The cause of many electrical fires is a different kind of FAULT, an ARC FAULT. Essentially, an ARC FAULT is current flowing between two conductors (individual wires carrying electrical current). Most household circuits have either two or three conductors in one cable serving each circuit. An ARC FAULT may also occur when there is a loose connection at an individual electrical device such as a switch. When an ARC FAULT occurs, the conductors and devices in the vicinity will heat up, sometimes to very high temperatures, causing any adjacent combustible material to ignite, leading to a fire.

An Arc Fault Circuit Interrupter is quick to respond. The ARC FAULT CIRUIT (AFC) is INTERRUPTED (AFCI). The overheating does not occur and a fire is prevented. Again, the "I" is the important step, to prevent fires and save lives.

Vermont, recognizing the value of AFCI protection, took action in 2001 and required AFCI protection in ALL living areas, in new construction. The NEC fi rst required the installation of AFCI devices in 2002, in bedrooms, in new construction. You can expect the NEC to expand AFCI coverage requirements in the near future.

AFCI devices are primarily at the main electrical panel (load center) as a circuit breaker. Outlets protected by AFCI devices should be so labeled, in the living space in which they are located.

GFCI and AFCI devices help make our homes safer electrically. If you have an older home that predates any of the GFCI or AFCI installation requirements, we recommend that you install these devices. While it is not required by code for an older home, these are proven devices that save lives and property. If you already have a grounded electrical system (typically characterized by three prong outlets), the installation of these devices is relatively straightforward.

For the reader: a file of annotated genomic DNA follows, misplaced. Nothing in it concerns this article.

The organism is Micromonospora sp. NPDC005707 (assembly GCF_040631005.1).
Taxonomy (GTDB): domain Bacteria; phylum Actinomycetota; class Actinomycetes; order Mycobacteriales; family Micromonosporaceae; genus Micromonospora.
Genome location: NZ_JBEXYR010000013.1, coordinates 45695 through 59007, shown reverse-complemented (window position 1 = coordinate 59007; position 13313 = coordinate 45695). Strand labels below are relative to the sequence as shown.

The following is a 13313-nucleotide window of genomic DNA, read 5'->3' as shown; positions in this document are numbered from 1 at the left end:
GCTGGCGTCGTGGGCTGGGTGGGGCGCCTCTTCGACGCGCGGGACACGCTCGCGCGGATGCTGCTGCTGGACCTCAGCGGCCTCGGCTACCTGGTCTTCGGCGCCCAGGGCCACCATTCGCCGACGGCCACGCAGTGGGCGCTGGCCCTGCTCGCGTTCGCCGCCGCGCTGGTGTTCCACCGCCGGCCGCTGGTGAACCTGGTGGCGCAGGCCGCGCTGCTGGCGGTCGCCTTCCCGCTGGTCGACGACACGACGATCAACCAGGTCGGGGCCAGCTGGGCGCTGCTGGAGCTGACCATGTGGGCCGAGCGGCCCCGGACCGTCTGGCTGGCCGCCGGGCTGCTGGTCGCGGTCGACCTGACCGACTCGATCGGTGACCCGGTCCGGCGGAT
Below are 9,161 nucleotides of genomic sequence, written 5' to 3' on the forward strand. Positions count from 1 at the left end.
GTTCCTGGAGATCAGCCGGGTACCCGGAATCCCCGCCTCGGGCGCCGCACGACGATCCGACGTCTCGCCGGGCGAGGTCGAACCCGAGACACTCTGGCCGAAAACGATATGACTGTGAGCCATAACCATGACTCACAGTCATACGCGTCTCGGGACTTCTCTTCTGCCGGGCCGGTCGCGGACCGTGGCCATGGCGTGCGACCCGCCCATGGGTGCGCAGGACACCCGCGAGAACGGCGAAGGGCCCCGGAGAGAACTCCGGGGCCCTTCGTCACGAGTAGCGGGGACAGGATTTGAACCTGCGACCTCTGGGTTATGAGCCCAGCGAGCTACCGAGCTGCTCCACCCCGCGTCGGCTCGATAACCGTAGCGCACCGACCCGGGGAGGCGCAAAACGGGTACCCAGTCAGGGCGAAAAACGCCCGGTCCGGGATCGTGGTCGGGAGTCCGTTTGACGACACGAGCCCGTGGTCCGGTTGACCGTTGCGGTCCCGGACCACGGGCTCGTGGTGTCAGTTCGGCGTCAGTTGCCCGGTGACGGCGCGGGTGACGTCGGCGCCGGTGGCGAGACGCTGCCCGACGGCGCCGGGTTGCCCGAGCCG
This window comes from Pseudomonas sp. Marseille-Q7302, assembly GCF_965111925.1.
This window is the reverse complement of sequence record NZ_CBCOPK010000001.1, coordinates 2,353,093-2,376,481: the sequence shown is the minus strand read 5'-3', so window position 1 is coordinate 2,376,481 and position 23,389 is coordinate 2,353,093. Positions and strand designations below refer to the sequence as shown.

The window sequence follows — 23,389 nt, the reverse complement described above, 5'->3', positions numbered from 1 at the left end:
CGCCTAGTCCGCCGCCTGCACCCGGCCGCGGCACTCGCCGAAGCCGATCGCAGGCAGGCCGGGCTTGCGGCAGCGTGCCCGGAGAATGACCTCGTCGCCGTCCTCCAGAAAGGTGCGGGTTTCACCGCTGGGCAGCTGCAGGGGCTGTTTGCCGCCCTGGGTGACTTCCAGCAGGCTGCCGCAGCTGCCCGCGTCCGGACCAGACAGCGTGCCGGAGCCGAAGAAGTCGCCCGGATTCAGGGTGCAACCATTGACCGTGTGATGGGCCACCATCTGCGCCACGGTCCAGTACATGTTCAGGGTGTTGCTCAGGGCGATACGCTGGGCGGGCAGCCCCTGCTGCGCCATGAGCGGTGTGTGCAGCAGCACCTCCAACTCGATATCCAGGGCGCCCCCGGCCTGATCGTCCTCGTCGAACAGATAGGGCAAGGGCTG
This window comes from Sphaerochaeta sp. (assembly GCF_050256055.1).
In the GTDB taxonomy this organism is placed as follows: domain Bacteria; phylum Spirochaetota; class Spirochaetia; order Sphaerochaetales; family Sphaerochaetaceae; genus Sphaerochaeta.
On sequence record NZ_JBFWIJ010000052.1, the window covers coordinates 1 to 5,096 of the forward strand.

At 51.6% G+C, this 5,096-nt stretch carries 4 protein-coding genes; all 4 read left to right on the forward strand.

There is a caution for an older home, however. If the other outlets throughout your house are two prong devices (these accept only plugs with two prongs, not the more contemporary ones with a third, cylindrical, grounding prong) you probably have a wiring system using only two conductor cable; some folks will refer to it as an ungrounded system.

Without the third wire in the cable (for the third prong, which is a ground) most GFCI and AFCI devices will not function properly when installed on that type of circuit. To function properly, a new cable (two conductor, with ground) will need to be installed from your main electrical distribution panel (load center) to the location of the device. Thus, the installation process becomes more complicated and expensive.

All installations of GFCI and AFCI devices should be performed by a licensed electrician and their proper operation should be demonstrated when the installation is complete.

So, in the end, it’s not really anyone’s fault. But, faults in an electrical system are dangerous and there are some devices that will minimize that danger. Those devices, when properly installed, are a good investment for your home.

HOMEOWNER TIP

Electrical problems are one of the most common sources of house fires every year. To keep your home and electrical system safe:

  • Have all work done by a licensed electrician.

  • Install AFCI and GFCI devices, if your home doesn’t have them.

  • Test AFCI and GFCI devices monthly.

  • If your home is more than 20 years old, have all circuitry tested.

  • Test your smoke and CO detectors monthly